It’s fascinating to watch the advertising press get all atwitter (forgive me) about the advent of social media. The simple fact is that a company’s brand has never been defined by lush print advertising, clever TV commercials, or a stunning brochure or website.
The waitress who just forgot to refill your customer’s iced tea? She’s your brand. The door that squeaked awkwardly when your most important prospect walked in? Branding, that could use a little WD-40.
Everything a consumer sees, hears, believes, touches, encounters, smells or feels is the essence of your brand.
The biggest challenge for marketers today is being authentic. Because nothing will torpedo positive perceptions of a brand faster than a negative customer experience.
That doesn’t mean that you, your company, or your service has to be perfect. Consumers don’t expect perfection; they expect satisfaction. What it does mean is that you need to present yourself as genuinely obsessed with meeting your customers’ needs, and willing to step up and make it right when you don’t.
In 2008, shipbuilder Austal, USA received a U.S. Navy contract to build the Joint High Speed Vessel (JHSV) and the Littoral Combat Ship (LCS). With these contracts, Austal had to ramp up employment from 900 to 2400 persons within 18 months. Although unemployment rates in the area have been in the 9% range, Austal needed to attract a highly-skilled and motivated work force to build these technologically advanced warships. After extensive research identified the target audience as action-oriented “doers,” Lewis Communications created “Do Something Extraordinary” to target this very specific audience.
When I first started out in advertising, a very smart copywriter told me that you can either be a vendor or a partner to your clients. If your client sees your agency as a vendor, you can do fine work. But, if you can become a true partner with your client, those are the relationships that allow you to do your best work.
For many business people, the word “vendor” isn’t meant as a slight and I certainly don’t take it personally when the term is used. But as my friend Gary Brandon says, “Words matter,” and I’ve tried to be mindful of how I describe the companies that our agency works with to produce marketing and advertising for our clients.
Having just completed a lengthy RFP, the words “trusted partner” have been typed fairly often on my laptop. The truth is, Lewis has dozens of “trusted” and “valued” partners and very few vendors.
A couple partners I’d like to mention just helped us with a project in Haiti. Steve Moe of Wahoo Films here in Birmingham has shot dozens of spots with Lewis over the last 20 years and has long been a “go to guy” for our agency.
Proton, an edit house in New York, is a more recent partner the last five years, but has consistently delivered amazing work.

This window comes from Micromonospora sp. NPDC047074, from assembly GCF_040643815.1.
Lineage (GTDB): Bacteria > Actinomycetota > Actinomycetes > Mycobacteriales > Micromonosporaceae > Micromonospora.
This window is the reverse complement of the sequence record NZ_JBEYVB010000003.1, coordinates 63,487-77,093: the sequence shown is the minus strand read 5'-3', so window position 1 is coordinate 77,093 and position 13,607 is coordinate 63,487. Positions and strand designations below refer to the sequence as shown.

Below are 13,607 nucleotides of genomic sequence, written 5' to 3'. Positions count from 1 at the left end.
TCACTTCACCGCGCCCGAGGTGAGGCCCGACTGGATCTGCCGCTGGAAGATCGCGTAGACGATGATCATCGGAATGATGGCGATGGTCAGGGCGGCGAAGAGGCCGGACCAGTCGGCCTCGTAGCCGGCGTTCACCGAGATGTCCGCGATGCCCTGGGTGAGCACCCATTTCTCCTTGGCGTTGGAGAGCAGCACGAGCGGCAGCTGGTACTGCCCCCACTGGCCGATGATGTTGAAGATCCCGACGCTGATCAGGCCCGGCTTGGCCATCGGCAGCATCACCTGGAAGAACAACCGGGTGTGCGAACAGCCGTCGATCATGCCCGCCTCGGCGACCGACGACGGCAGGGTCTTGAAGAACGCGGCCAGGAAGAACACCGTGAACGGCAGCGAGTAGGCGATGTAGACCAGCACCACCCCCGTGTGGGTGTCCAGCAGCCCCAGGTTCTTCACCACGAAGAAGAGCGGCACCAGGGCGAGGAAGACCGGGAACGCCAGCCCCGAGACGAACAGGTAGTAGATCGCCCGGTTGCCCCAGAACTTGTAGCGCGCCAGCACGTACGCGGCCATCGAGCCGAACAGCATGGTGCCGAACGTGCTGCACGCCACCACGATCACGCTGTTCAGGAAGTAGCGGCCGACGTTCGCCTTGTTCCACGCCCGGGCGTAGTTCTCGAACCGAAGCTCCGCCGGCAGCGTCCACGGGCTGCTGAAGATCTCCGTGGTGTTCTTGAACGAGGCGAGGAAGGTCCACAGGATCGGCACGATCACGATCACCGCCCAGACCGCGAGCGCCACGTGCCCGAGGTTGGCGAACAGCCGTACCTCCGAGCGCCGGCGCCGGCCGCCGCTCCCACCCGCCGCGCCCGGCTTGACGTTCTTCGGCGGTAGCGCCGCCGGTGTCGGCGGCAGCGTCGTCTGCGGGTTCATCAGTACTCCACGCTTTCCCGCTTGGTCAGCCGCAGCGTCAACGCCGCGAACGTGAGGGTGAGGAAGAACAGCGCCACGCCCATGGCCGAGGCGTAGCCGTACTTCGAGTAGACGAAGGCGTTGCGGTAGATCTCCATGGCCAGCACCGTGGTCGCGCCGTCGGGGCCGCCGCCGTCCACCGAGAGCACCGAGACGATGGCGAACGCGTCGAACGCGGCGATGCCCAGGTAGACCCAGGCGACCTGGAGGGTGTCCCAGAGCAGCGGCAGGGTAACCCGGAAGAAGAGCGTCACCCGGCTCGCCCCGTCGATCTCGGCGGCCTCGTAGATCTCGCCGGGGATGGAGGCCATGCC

The video here is a labor of love for a pro bono client, The Joseph School. Steve traveled with our team to Haiti and shot most of the footage. Keith Olwell and James Long of Proton both gave generously of their time to make this project so successful. And, they introduced us to a very cool band from Iceland, Sigur Rós, who has graciously allowed us to use one of their songs as the soundtrack for the video.
So, whether your partner is in New York, Reykjavik, Nashville, Port-au-Prince or Birmingham, remember that you’ll always get their best work if you truly allow them to be your partner.
Apple launched the much-anticipated iPad in the spring of 2010 amid a cacophony of Mac geeks clamoring to get one, and bloggers and journalists questioning where tablets would fit between smart phones and laptops. Since then, Apple has sold over 15 million units of their tablet, and launched the iPad2, a slimmer, lighter update.
But, more importantly, other computer and electronics manufacturers have jumped into the tablet market with an array of devices that vary greatly by size, OS, functionality and price. Motorola shipped 250,000 Xooms in Q1 alone and the Samsung Galaxy, Blackberry Playbook and a host of other tablets are now flooding the market.
Here at Lewis, we’re using a variety of tablets for work and for play. But what we’re really interested in, is how are you using them? Is your laptop spending more time on the desk and less time at Starbucks? Is your smart phone now mainly for texting and actual phone calls? Or have you postponed buying a tablet in the hopes that prices will fall while features expand?
Click on the link here and take our quick survey on how you’re using various electronic devices. In a few weeks, we’ll post the results in a new blog. You can also enter your email address at the end of the survey and we’ll send you the results.
By now people all over the world have heard at least some part of the scandal that Paula Deen is embroiled in. Whether or not you’re pro Paula, one thing should be taken away from all of this. Her brand is now tarnished.
Paula Deen is much larger than her individual self. She’s a brand. She worked on it, cultivated it and watched it grow into the empire that she now enjoys….or did.
Branding works on feelings, perceptions, images and beliefs. There are certain expectations behind a brand experience. As we tell our clients, your brand is everything. Perception is reality. End of driveway talk, social media and a myriad of other things can make or break a brand. How people view your brand can hurt or help you. Brand trust or believability, in this case, has been damaged.